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Newtown Educates Citizenry About Fire Prevention

Newtown Educates Citizenry About Fire Prevention

 

Newtown places high priority on educating its citizens about fire safety and hands out free smoke detectors and carbon monoxide detectors for those who could not afford them.

Their efforts have been a local highlight of Nartional Fire Prevention Week, which has been observed for nearly 100 years, since 1922, when President Calvin Coolidge made the week a national observance. This is, according to National Fire Prevention Association, the “longest-running public health observance” in the United States. It is observed in October as a commemoration of the Great Chicago Fire that was started when, as lore has it, Mrs. O’Leary’s cow tipped over a lantern. The fire spread and damaged a great part of the city was damaged proving the destructive forces of an unchecked fire.

As part of the week, Firefighters across the country seek to educate both the young and old in safety precautions that could very well be life saving. Per the Newtown Bee, representatives of the five local volunteer fire companies — Botsford, Dodgingtown, Hawleyville, Newtown Hook & Ladder, and Sandy Hook — visited schools across town in this mission.

Look, learn, listen back to top

This year’s campaign is “Look. Listen. Learn. Be aware. Fire can happen anywhere.” The tenets of this campaign urge people to “look around your home [and] identify potential fire hazards and take care of them. Listen for the sound of the smoke alarm,” and “learn two ways out of every room, and make sure all doors and windows leading outside open easily and are free of clutter.” While this couplet might be easy to remember for children, it is the adults in the house who must take care of potential hazards and making sure exits are free of clutter. Fire safety is everyone’s business.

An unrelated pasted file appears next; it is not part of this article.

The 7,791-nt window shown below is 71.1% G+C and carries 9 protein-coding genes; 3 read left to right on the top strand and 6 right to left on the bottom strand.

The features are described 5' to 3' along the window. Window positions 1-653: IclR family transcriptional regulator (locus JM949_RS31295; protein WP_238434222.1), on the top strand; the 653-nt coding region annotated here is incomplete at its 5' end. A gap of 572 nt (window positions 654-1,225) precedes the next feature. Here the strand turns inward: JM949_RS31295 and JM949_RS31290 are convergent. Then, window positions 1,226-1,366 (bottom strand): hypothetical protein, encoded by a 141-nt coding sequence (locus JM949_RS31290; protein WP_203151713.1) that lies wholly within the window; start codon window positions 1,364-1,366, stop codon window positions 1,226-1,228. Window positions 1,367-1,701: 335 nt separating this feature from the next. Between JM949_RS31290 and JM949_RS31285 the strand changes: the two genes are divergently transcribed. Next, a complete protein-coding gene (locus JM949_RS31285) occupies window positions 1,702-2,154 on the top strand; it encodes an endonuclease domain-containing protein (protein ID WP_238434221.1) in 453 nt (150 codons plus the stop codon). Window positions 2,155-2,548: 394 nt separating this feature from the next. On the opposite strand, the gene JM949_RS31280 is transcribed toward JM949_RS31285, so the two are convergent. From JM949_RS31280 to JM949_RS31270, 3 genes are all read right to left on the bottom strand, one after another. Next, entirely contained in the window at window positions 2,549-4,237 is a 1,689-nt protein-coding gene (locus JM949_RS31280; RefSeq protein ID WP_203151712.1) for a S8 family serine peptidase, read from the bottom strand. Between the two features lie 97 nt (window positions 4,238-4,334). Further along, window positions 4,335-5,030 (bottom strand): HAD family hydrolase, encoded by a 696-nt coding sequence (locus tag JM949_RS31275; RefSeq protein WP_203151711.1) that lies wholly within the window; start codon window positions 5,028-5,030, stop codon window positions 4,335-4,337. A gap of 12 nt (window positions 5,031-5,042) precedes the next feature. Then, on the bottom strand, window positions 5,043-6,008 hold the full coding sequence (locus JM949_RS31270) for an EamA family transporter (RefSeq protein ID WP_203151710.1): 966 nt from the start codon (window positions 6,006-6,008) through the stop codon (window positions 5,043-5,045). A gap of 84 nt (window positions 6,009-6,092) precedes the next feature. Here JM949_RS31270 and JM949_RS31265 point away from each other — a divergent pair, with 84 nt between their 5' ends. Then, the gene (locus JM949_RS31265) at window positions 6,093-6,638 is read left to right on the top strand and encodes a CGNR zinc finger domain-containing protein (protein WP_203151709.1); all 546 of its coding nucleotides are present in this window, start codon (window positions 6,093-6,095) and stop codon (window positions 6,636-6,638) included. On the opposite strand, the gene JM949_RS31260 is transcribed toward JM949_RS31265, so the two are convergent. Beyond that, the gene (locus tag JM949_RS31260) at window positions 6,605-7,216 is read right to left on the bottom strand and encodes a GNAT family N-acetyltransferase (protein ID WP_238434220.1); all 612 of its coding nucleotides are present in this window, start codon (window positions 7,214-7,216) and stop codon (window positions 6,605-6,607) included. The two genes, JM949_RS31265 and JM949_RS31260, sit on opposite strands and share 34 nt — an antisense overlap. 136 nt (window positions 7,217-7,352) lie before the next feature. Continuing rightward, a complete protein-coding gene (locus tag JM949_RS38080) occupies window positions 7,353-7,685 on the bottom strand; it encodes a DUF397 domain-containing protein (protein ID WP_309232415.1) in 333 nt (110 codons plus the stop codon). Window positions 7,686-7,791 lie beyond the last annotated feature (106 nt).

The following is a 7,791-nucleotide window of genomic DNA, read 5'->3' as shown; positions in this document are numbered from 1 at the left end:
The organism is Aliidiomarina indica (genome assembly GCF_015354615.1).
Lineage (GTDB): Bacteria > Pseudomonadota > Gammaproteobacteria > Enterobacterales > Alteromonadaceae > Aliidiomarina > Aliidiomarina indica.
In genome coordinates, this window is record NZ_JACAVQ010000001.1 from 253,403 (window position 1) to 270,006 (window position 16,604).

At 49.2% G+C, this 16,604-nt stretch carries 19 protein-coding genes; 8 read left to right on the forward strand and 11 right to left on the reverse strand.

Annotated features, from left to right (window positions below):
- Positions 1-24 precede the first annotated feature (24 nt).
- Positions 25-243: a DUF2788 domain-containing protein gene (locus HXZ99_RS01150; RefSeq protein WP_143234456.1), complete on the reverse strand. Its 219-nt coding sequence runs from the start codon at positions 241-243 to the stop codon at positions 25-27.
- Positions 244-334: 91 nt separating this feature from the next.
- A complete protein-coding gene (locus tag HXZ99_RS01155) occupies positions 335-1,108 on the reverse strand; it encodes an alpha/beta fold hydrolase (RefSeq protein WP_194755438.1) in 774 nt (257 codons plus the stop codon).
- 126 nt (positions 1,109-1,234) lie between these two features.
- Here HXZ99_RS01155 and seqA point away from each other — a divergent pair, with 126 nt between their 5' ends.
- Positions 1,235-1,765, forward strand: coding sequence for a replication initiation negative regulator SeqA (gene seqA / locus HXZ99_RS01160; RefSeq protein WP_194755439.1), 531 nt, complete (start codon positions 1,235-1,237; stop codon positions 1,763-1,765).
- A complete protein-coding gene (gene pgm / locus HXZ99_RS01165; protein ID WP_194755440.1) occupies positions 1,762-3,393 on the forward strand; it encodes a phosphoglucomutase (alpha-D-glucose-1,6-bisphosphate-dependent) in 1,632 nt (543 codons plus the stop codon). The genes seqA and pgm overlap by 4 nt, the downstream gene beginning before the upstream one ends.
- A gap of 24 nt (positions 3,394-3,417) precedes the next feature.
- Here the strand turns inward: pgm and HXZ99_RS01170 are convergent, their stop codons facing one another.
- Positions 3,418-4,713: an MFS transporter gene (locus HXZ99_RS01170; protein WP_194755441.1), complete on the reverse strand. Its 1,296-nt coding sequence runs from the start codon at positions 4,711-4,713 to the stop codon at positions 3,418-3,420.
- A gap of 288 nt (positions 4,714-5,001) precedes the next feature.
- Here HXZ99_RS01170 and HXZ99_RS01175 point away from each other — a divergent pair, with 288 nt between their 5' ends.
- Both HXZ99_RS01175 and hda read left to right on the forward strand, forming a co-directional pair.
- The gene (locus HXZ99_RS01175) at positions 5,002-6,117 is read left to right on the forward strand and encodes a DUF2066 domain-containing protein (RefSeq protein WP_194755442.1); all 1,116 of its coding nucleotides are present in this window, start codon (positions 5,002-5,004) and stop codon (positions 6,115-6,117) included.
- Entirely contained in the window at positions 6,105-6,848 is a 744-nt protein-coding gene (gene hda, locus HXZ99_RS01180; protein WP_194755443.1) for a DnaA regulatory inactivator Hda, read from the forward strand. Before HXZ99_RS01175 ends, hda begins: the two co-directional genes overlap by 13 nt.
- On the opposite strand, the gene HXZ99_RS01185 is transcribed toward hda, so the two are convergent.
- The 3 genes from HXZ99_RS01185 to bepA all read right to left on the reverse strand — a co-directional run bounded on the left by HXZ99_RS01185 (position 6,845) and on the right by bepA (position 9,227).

Making sure that smoke detectors are running is of the utmost importance as the NFPA says that three out of every five deaths happen in homes with no working smoke detectors. Smoke detectors must be installed in every bedroom and on every level of the home, including the basement, but keeping them high on the wall away from the kitchen. You should be testing them once a month, and most modern smoke detectors only need to be replaced once every 10 years. So as long as you are testing them and replacing the battery, you will be prepared should a fire ever occur.

Per the Newtown Bee, local residents in need who want a smoke detector or a CO detector for their homes should go to the fire marshal’s office at Newtown Municipal Center, 3 Primrose Street within Fairfield Hills. The office is open Monday through Friday, from 8 am to 4:30 pm, and can be reached at 203-270-4370.